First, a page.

The presidio chapel, virtually intact since 1749, was restored as a New Deal public-works project about 1935, and in 1936 the structure was recorded in the Historic American Buildings Survey. At the urging of Bishop Mariano Simon Garriga and with permission of the Catholic bishop of Corpus Christi, Nuestra Señora de Loreto Presidio was completely reconstructed of stuccoed limestone between 1963 and 1967, with funds from the Kathryn Stoner O'Connor foundation and under the direction of architect-restorer Raiford Stripling and archeologist Roland E. Beard. Stripling and Beard had also directed the restoration of Mission Espíritu Santo. The fort was rebuilt in accord with an old picture by a New York lithographer and with use of the notes and map drawn by Joseph M. Chadwick, Fannin's topographical engineer and supervisor of fortifications. The excavations revealed nine layers of previous occupation and thousands of artifacts, such as sherds and guns, now on display in the museum located in the restored officers' quarters. The restoration is praised as one of the most authentic in the United States and as the finest example of a presidio.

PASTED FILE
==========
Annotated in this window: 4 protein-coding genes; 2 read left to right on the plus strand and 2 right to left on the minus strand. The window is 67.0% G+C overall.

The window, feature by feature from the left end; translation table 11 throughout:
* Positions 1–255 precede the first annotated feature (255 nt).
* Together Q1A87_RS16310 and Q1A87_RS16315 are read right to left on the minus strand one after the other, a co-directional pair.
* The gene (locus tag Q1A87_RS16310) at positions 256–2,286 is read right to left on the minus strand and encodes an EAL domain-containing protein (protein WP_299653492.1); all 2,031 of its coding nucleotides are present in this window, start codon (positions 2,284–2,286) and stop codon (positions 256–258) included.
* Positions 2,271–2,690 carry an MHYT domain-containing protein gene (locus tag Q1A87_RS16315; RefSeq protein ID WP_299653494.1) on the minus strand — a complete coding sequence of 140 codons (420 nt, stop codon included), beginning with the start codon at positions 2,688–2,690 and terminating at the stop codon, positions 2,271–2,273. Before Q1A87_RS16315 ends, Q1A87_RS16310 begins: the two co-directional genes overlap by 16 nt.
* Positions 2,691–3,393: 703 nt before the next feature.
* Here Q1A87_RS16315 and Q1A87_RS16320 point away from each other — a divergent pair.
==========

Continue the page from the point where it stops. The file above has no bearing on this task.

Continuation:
The site was signed over to Bishop Thomas Drury on August 25, 1966. On April 9, 1968, Claudia A. (Lady Bird) Johnson, in her role as first lady, dedicated the national historic landmark plaque now located at the presidio entrance. A state historic landmark medallion was affixed in 1969. La Bahía is now owned and operated by the Catholic Diocese of Victoria and is closely associated with Goliad State Park and Historic Site. Annual Cinco de Mayo celebrations are held at the site in honor of Ignacio Seguín Zaragoza. In 1985–86, as part of the Texas Sesquicentennial celebration, the Crossroads of Texas Living History Association reenacted scenes of life during the Collinsworth, Dimmitt, and Fannin occupation. Prior to the archeological investigations that began in the mid-1990s, the approximate location of Nuestra Señora de Loreto Presidio on Garcitas Creek was examined by Herbert E. Bolton in 1914 (later published in 1915) and was archeologically investigated by the Texas Memorial Museum in 1951 and by Kathleen Gilmore in 1973. Numerous French and Spanish artifacts were unearthed and are now at the museum.